If you've already invested in 802.11b WLAN technology (or expect frequent visitors that use 802.11b wireless NICs), adding 802.11a WLAN products to your network presents a problem because the two designs use different frequency allocations. Of the 802.11a wireless NICs introduced by press time, none offer dual-mode capability that would let them work with 802.11b access points. However, several access points typically support both the 802.11b and 802.11a standards. Agere Systems' ORiNOCO AS-2000 Access Server ($1495 list) and ORiNOCO AP-2000 Access Point ($1295 list) can use an 802.11b radio and the company's forthcoming 802.11a radio simultaneously. (Each radio in an access point operates on a designated wireless channel and can support as many as 50 or 60 NICs.) Intel offers a similar solution in a version of its PRO/Wireless 5000 LAN Access Point that supports an 802.11a radio and an 802.11b radio (pricing wasn't available at press time). Intermec's MobileLAN access 2106 802.11a-compliant access point supports only one radio but features a built-in Remote Authentication Dial-In User Service (RADIUS) server, costs roughly the same as its 802.11b counterpart (the MobileLAN access 2102, $895 list), and is compatible with the vendor's existing MobileLAN family of options and management software.

If you really need the additional bandwidth that 802.11a WLAN solutions offer but want products that can easily interoperate with your existing 802.11b access points, you might want to wait a bit longer before making a buying decision. At press time, the IEEE 802.11 Task Group G was considering a proposal that would introduce a new 54Mbps 802.11g wireless standard that uses 802.11a's modulation technique and 802.11b's 2.4GHz frequency allocation. Products based on the 802.11g standard would be compatible with existing 802.11b access points. However, even if the 802.11g proposal is ratified, products might not appear before mid- to late year and the limited 2.4GHz spectrum might be a problem, particularly in high-rise buildings in which tenants on adjacent floors are using 802.11b or 802.11g equipment.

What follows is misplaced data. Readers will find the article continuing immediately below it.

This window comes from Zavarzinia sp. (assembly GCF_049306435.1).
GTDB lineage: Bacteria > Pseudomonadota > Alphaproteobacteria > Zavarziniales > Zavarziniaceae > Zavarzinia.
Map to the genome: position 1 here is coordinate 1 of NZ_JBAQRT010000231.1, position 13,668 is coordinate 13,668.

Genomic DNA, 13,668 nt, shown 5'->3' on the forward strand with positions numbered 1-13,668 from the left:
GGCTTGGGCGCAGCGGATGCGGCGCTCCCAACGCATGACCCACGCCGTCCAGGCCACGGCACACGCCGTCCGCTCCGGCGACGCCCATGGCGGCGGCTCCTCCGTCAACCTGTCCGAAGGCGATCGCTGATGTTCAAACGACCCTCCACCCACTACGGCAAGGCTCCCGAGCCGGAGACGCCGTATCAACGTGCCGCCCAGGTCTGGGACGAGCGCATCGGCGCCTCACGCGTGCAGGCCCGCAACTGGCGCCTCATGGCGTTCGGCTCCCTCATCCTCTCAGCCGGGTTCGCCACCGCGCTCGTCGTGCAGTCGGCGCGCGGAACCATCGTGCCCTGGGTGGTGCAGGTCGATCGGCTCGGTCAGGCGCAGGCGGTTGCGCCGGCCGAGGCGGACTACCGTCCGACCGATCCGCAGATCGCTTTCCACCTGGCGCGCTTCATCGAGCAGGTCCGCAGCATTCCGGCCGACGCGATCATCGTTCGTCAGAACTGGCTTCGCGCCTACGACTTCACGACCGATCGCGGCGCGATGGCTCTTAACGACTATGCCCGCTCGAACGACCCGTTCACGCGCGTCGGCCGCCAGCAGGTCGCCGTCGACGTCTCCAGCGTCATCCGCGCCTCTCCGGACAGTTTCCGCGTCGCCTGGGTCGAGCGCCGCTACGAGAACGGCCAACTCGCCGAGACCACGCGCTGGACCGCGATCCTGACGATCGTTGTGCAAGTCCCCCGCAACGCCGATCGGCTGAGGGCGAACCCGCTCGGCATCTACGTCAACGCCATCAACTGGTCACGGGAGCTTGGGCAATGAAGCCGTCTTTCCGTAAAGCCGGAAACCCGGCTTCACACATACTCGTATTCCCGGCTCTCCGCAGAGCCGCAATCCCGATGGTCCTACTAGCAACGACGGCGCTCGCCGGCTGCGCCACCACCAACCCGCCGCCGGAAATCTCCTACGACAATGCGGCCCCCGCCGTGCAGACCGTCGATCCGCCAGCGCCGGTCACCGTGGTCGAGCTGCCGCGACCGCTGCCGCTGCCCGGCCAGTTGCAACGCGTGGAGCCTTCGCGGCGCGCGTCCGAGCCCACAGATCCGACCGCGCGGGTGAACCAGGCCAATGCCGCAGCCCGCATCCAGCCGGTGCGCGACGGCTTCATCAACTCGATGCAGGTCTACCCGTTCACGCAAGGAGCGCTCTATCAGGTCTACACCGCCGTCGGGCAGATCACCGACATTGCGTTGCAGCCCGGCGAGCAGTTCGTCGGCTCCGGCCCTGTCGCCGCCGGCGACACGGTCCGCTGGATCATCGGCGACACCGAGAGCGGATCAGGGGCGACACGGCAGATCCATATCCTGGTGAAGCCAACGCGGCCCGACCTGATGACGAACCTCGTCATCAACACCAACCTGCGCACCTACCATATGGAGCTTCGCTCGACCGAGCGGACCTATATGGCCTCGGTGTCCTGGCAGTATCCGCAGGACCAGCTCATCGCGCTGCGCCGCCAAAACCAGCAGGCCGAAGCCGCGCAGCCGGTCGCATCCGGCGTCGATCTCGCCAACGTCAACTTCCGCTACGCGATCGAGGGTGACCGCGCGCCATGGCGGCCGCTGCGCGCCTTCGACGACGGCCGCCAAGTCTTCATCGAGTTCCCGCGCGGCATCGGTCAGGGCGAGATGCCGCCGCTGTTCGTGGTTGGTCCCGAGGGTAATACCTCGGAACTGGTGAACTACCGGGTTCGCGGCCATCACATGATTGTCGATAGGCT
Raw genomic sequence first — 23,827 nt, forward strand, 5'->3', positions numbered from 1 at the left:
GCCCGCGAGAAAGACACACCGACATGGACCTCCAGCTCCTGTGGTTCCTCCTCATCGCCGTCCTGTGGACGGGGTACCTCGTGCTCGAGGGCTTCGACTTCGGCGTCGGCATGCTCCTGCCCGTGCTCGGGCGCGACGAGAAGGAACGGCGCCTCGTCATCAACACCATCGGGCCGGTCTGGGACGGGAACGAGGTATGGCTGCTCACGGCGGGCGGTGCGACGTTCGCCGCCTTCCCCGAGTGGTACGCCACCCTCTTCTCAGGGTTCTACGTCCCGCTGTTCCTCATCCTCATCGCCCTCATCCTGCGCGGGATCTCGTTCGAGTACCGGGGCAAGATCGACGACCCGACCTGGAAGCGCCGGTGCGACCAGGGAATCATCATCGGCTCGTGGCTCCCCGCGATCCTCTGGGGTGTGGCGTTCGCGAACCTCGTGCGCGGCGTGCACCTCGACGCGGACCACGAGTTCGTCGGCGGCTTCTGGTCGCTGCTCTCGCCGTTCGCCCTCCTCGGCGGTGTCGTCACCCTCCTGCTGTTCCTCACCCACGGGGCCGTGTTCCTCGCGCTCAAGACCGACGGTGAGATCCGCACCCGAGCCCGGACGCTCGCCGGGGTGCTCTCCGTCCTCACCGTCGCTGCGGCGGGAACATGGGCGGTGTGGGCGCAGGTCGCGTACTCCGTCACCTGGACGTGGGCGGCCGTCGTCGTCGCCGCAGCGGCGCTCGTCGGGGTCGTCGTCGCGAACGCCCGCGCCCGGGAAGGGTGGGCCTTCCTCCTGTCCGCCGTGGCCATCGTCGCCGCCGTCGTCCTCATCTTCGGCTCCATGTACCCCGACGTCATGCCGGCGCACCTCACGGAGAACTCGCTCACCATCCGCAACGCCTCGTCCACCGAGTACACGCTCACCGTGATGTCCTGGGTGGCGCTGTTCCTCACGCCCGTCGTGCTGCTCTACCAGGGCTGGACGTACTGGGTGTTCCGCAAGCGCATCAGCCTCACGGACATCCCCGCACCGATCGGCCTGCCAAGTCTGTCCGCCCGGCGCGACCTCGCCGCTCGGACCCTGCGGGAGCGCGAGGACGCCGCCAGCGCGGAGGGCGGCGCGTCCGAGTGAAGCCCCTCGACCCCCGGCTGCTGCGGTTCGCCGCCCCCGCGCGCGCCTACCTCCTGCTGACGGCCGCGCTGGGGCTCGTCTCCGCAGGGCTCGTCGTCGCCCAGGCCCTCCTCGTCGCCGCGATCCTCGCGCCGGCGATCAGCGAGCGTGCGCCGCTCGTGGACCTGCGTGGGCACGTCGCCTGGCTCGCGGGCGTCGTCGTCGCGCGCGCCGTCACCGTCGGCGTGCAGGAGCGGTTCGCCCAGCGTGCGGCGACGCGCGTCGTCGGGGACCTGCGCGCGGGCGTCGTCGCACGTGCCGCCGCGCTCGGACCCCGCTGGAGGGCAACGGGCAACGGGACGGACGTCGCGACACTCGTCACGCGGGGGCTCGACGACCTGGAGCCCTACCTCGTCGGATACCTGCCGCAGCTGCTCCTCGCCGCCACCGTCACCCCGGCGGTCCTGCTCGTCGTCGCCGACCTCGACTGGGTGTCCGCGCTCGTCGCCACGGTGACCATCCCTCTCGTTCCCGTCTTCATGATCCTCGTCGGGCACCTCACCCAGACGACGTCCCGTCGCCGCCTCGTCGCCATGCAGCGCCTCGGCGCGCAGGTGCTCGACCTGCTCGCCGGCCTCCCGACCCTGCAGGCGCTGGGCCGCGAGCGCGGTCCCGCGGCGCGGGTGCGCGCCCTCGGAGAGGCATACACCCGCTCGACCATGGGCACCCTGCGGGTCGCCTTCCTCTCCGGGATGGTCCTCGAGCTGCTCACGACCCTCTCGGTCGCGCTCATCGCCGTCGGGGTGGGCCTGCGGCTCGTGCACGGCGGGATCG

Don't assume that all products within a particular standard are compatible with one another. To ensure interoperability, WLAN vendors offering 802.11b-compliant products formed the Wireless Ethernet Compatibility Alliance. WECA tests products for basic interoperability and lets those that pass its tests carry the Wi-Fi (the 802.11b wireless standard) logo on their packaging and advertising. You can view the WECA test plan at http://www.wi-fi.com/ downloads/test_matrix.pdf. Products that are Wi-Fi certified should interoperate regardless of who built them, but you should still conduct tests to ensure that all aspects of the products you're considering interoperate with NICs and access points that you already own.

WECA says it will begin similar interoperability testing of 802.11a products as more offerings that use chipsets from more than one manufacturer become available. If and when the IEEE 802.11 Task Group G ratifies a 2.4GHz 54Mbps WLAN standard and a sufficient number of 802.11g-compliant products reach the market, I expect WECA to serve a similar interoperability-certification role for these products.

The Products
Many vendors offer separate WLAN product families for small office/home office (SOHO) and enterprise environments. The SOHO products usually offer fewer features and are less expensive than their enterprise counterparts. In this article, I focus on enterprise WLAN products.